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I’ve been listening to the new Car Seat Headrest album since it was released last week. The album is a re-release/remaster/rework of one of Will Toledo’s first albums on Bandcamp. It’s a fantastic album, but I do like his previous album Teens of Denial more. Teens had a catchy hook in every song which made them more memorable. But that doesn’t mean Car Seat Headrest’s latest album, Twin Fantasy, isn’t any good. It’s rawer in both production and writing but still highlights the great song writing that we’ve come to expect from Toledo. And this is perfectly showcased on the second last track, Famous Prophets (Stars).
The epic sixteen-minute track rewrites what a modern rock epic should sound like. The length of the track might turn people off, but it almost feels operatic in style; the song transitions through individual sections with ease, sharing similar melodies through its different ‘acts’. The last time I heard a rock epic of this magnitude was Green Day’s Jesus of Suburbia. I’d say this one triumphs.
The track begins simple, a droning bass line plucks away behind Toledo’s slacker vocals. Distorted guitars kick in and add a fierce melody to the track early on. The instrumentation weaves in and out, the distorted guitars slide in and out like a chorus number moving from side-stage. The instrumentation supports Toledo’s song writing allowing it to take centre stage. Multiple times through Famous Prophets (Stars) the band crescendo into a sing-along style chorus, backing vocals providing a rich texture. But swiftly after reaching the peak of the chorus, the instrumentation cuts back down to the droning bass bobbing along. And we repeat the process again, but this time with a variant on the previous melody; moving to a new theme. Just like in an opera.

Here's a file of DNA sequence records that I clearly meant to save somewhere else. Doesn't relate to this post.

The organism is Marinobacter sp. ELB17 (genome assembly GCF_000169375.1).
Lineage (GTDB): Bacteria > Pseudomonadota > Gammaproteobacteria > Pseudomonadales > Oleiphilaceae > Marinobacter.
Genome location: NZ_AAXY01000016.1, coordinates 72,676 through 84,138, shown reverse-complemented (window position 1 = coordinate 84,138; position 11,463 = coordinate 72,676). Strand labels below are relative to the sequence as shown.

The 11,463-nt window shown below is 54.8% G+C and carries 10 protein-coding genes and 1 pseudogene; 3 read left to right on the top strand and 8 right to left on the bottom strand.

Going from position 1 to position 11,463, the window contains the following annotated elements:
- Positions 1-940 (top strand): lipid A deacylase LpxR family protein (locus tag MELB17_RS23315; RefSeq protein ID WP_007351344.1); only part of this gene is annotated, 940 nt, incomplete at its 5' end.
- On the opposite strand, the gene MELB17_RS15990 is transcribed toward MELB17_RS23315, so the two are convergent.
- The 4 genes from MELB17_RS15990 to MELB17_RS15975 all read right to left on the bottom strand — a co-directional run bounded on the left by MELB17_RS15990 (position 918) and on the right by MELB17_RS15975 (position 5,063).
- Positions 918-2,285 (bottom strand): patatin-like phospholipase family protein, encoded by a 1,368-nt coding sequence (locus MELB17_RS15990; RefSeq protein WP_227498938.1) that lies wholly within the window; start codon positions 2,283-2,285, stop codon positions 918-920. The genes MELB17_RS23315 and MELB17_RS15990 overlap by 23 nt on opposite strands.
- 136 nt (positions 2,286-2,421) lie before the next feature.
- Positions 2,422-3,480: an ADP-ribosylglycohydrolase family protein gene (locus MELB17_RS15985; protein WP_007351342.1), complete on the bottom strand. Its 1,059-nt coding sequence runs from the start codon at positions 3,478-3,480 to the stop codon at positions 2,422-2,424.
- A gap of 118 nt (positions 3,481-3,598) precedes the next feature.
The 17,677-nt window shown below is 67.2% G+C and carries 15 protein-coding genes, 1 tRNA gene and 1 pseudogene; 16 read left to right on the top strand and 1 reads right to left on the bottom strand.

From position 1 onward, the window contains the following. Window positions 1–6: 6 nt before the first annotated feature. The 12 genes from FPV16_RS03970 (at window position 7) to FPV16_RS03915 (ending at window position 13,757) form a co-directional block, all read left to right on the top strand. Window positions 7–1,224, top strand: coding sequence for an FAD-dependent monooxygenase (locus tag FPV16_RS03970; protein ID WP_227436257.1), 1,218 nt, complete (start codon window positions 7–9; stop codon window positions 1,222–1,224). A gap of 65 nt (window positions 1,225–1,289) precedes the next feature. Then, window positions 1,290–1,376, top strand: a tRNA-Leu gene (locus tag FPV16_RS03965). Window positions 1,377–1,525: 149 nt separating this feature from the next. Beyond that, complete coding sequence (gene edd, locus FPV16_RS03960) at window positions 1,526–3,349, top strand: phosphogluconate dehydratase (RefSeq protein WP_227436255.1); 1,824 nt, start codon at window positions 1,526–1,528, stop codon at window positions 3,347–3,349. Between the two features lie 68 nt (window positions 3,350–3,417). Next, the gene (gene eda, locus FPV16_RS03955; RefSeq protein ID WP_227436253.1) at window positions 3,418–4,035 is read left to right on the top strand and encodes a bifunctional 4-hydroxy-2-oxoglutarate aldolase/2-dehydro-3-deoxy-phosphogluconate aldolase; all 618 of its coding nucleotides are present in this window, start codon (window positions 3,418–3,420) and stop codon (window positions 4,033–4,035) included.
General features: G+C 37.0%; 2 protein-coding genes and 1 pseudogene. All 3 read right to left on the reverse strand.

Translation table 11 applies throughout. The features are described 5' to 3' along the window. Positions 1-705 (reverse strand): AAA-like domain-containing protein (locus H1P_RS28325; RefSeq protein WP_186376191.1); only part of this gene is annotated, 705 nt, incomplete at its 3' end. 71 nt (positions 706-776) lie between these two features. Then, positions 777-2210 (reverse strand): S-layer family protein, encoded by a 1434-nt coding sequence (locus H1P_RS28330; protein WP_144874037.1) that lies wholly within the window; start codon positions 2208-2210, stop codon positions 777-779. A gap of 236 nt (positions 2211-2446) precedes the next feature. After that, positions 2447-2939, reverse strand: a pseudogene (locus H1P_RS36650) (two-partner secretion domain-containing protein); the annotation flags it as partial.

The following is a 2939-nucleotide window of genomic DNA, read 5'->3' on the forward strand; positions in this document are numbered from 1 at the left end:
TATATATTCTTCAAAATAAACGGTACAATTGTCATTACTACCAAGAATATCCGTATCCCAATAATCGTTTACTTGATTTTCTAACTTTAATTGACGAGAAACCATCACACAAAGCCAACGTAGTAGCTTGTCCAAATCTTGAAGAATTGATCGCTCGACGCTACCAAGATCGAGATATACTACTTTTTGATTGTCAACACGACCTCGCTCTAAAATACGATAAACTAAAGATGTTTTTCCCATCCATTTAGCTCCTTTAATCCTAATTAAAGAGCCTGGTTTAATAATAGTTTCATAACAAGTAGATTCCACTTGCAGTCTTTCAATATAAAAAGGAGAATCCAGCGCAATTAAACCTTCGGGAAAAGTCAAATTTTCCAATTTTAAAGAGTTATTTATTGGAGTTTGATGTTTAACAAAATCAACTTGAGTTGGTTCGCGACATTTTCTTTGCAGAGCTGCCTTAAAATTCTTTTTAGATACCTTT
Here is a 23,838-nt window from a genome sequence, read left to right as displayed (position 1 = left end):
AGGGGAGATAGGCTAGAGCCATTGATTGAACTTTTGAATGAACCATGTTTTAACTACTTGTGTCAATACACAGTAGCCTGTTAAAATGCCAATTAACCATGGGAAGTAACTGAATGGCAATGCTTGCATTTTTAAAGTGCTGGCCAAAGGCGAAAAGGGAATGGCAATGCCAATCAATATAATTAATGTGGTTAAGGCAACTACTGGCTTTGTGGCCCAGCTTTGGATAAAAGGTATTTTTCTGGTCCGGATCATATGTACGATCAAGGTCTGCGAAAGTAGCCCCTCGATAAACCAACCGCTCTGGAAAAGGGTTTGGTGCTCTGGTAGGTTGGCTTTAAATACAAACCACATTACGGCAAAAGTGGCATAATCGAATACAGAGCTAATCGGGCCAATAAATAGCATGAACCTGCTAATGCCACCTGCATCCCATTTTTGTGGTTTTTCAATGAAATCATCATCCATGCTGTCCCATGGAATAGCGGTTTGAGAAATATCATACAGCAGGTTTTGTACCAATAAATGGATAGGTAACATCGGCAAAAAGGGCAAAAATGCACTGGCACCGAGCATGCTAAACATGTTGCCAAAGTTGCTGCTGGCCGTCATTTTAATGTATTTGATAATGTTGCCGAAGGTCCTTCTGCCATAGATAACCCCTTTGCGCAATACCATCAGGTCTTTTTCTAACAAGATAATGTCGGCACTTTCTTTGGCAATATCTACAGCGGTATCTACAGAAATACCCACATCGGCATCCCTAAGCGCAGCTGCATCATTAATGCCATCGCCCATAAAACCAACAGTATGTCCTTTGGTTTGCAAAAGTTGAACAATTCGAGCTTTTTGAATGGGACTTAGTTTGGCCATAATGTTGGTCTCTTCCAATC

By the second build in the song we’ve reached the nine-minute mark and Toleto repeats the process for a final time. Piano chords begin to fade in like a royal introduction, still accompanied by the thick bass notes. The build hits it’s peak with a crisp drum introduction you’d expect from a Kiss show; it’s epic and kicks your adrenaline into overdrive. The distorted guitars fly back in and I envision flames shooting off stage like I’m at an 80s rock concert, probably Kiss. The final build to the track is the most satisfying, and maybe it’s because Car Seat Headrest has already toyed with us through two previous crescendos. Toleto screams in the background and quickly transitions into a falsetto harmony, the drums crash and the guitars solo up and down the neck. It’s well constructed mayhem.
I’m exhausted by the end of the sixteen minutes. Toleto has taken me through an epic journey of highs and lows, as if he’s Frodo and I’m Samwise Gamgee just coming along for the ride, cooking him some rabbit stew. Famous Prophets (Stars) is the highlight of Twin Fantasy and one of the best songs of the year. And yes, it’s still only February.
OFF AIR is my informal blog post, usually unfiltered and roughly edited.